• 2. an activity is pulling you away, you are spending money to go in the wrong direction. In order to move toward your vision, you must then spend money to get back to your baseline (the black ring) to undue the damage done by the counter-productive activities. Then you must expend funds to continue to move forward toward your vision. Thus, it is easy to reason that an organization could expend $3 for every $1 of forward movement if there is not a concerted effort to minimize all counter- productive behaviors, activities and attitudes. This also accounts for the red having a much larger representation on the template than green. If you look at a term in one quadrant and trace to the opposite quadrant in the same element, you will see typical cause/effect relationships. For example, look at Driver’s communication. They may be perceived as being pushy. As a result, Amiables will tend to go passive when they encounter such behavior. The converse is also true. When an Amiable appears to be passive, a Driver can get pushier out of frustration. This helps individuals understand that they are often getting the wrong response from others because of their own actions. When behaviors, activities and attitudes remain in the green or productive, the responses received are almost always also in the green. You might wonder how your team stacks up to this model. The Team Scorecard™ will provide you with a measurement for each of the elements currently present in the organization as well as where the team would like to be in the future. This will assist you to target training and development in a very concise manner, and reduces barriers to training because you are addressing issues that the team has identified that it would like to improve. For additional information, please contact us at 573-747-1951 or via email at Also, please visit our website at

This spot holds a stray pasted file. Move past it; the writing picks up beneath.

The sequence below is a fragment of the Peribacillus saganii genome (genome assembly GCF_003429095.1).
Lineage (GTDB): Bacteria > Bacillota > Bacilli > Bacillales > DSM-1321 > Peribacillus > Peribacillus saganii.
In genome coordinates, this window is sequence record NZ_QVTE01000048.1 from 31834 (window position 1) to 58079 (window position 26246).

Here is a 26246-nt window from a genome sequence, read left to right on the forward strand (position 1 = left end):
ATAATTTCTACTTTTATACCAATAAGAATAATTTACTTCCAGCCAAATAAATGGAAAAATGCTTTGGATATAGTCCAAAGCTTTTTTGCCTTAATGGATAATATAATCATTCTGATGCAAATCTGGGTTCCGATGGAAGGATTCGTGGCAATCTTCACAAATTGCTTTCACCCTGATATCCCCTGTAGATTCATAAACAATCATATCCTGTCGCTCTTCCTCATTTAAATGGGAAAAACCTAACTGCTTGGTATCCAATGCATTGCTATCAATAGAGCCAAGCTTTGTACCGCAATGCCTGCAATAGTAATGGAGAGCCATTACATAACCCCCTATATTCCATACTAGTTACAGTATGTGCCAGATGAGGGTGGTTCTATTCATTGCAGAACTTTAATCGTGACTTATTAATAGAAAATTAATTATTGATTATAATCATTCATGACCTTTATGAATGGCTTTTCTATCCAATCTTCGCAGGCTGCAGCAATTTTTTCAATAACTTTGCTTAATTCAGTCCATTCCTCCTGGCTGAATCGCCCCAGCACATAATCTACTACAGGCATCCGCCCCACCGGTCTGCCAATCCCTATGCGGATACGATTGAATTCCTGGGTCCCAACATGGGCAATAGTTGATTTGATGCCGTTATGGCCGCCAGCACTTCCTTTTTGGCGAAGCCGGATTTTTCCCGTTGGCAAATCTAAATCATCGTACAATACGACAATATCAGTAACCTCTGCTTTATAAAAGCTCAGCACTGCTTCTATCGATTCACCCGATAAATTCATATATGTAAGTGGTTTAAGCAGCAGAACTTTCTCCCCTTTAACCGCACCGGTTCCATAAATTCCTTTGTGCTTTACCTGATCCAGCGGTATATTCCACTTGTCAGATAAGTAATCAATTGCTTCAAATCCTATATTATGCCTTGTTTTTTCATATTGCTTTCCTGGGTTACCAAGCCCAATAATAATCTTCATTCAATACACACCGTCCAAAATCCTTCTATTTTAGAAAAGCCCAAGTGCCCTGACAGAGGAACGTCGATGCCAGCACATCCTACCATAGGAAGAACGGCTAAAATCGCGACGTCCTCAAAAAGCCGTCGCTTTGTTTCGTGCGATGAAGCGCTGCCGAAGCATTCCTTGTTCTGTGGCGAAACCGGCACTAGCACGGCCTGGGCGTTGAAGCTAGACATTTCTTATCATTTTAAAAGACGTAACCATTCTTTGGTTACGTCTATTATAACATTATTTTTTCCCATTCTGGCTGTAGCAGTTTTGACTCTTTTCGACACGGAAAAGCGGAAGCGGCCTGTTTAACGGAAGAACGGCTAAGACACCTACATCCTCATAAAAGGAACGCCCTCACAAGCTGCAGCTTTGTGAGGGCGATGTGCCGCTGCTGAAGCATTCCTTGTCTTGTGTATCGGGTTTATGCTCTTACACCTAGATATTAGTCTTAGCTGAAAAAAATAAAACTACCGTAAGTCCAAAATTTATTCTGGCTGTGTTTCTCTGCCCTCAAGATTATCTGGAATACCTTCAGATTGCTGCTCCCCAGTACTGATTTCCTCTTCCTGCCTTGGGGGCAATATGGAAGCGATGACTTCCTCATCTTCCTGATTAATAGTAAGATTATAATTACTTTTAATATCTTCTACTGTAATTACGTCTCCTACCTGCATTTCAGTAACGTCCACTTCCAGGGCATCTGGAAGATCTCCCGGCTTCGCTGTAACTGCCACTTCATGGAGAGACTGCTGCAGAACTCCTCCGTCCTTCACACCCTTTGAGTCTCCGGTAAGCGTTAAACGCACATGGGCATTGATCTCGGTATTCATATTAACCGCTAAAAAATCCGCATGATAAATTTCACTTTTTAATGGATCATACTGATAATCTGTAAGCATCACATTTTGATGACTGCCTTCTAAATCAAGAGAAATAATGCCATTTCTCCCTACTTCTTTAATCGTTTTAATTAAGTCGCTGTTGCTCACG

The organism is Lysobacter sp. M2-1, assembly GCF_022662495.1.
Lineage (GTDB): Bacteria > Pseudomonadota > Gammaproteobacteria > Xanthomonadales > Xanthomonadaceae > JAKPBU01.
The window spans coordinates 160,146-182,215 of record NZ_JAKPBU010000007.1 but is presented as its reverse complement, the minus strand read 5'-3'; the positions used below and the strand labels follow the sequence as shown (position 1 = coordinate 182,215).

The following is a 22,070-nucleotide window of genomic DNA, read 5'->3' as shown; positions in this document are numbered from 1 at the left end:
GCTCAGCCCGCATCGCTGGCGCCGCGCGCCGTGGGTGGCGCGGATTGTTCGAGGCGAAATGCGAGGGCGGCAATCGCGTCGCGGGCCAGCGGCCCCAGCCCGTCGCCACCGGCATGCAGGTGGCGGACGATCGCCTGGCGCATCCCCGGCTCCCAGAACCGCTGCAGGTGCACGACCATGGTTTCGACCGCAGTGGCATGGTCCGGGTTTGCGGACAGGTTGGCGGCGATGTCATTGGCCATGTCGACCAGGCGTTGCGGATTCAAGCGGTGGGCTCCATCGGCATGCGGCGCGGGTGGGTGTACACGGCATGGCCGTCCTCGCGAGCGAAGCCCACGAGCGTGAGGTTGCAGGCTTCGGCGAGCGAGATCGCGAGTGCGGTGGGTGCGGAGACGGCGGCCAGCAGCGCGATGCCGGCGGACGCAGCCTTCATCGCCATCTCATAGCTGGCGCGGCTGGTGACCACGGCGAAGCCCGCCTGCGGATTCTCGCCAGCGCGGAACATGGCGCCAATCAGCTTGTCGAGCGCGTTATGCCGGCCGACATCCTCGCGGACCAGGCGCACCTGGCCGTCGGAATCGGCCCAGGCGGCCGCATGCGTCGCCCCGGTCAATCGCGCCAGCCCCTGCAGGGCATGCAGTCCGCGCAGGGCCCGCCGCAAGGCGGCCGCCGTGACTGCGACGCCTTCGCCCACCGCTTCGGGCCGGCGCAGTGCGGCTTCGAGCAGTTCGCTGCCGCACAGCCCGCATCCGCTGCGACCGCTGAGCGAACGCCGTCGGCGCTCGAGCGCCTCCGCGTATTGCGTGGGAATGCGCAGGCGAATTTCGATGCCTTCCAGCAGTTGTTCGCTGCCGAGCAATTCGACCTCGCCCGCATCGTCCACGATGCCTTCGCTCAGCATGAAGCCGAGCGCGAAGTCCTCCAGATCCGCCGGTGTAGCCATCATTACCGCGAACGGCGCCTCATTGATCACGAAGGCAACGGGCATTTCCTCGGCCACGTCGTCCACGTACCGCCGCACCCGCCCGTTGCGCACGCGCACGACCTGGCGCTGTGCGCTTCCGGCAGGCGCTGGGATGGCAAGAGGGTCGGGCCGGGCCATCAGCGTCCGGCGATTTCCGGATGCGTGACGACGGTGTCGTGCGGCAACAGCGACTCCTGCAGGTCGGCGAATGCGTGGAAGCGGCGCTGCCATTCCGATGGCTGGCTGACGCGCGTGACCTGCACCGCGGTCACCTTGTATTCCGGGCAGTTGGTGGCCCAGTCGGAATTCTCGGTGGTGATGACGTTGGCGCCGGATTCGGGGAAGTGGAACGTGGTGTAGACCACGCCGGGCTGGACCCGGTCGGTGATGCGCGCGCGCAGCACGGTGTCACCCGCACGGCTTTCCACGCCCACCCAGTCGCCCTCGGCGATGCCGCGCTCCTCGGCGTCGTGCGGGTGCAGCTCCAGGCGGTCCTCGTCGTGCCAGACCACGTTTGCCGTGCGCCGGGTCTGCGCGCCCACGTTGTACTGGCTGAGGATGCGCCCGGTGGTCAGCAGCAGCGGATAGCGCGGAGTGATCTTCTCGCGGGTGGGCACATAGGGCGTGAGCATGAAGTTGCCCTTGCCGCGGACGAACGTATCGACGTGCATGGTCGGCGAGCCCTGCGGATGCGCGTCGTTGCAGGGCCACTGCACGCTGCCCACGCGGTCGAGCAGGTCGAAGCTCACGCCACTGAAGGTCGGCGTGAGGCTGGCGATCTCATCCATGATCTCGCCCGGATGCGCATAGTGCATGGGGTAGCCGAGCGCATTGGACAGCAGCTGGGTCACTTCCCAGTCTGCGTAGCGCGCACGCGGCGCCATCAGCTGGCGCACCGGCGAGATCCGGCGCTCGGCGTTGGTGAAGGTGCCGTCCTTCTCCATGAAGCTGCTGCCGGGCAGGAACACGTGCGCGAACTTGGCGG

• 3. Elements by Style Model Behaviors and Activities Influencing Team Effectiveness Driver Analytic C n om o ti m ca un Action ni Thinking ic u at Oriented m Oriented i om on Controls Emotions C (Less responsive) Argumentative Demanding t us Tr Tr u st Rejects May seem not to involvement Overly care about people Facts more important decisive nt than people A Harsh e lig Critical of nm Appears not to nm Non-Responsive others Pushy lig listen to others en May seem overly Judges others Acts Separately A t independent Honesty Negative Confrontational Provides Pr ty clarity Dominating od vi Walks the Respect uc ti Stubborn talk uc ti Competitive Difficulty with Not naturally vi Inspirational d ty o Supportive team oriented Impatient with leadership Pr change Bottom-line others Indecisive oriented Improved Mentor/coach Tells T* Asks processes Vision (More assertive) (Less assertive) Does not Influencing Unity for Short attention Poor change Lack of common goal Pr provide span follow-thru May appear input initiative Strong Visionary y od t vi team to be lazy uc ti Undisciplined use ti c Optimism of time u vi Harmony od Decisions Complacent ty Impulsive Pr Energy based on Stubborn Caring emotion Avoids Passive Manipulative A change lig aggressive Little concern t en nm Passive or for routine Relationships may Drama nm en Appears not indifferent be superficial lig t to care A Overly Speculates on Over- Personal compliant others’ reactive attacks actions & motives Tr u st st Protects safety Inconsistent u Tr by withholding opinions Amiable Expressive Emotes C (More responsive) om n io m Intuition at Relationship un c i ic Oriented un Oriented at i m on om C © 2007 Pinnacle Management Group, Inc.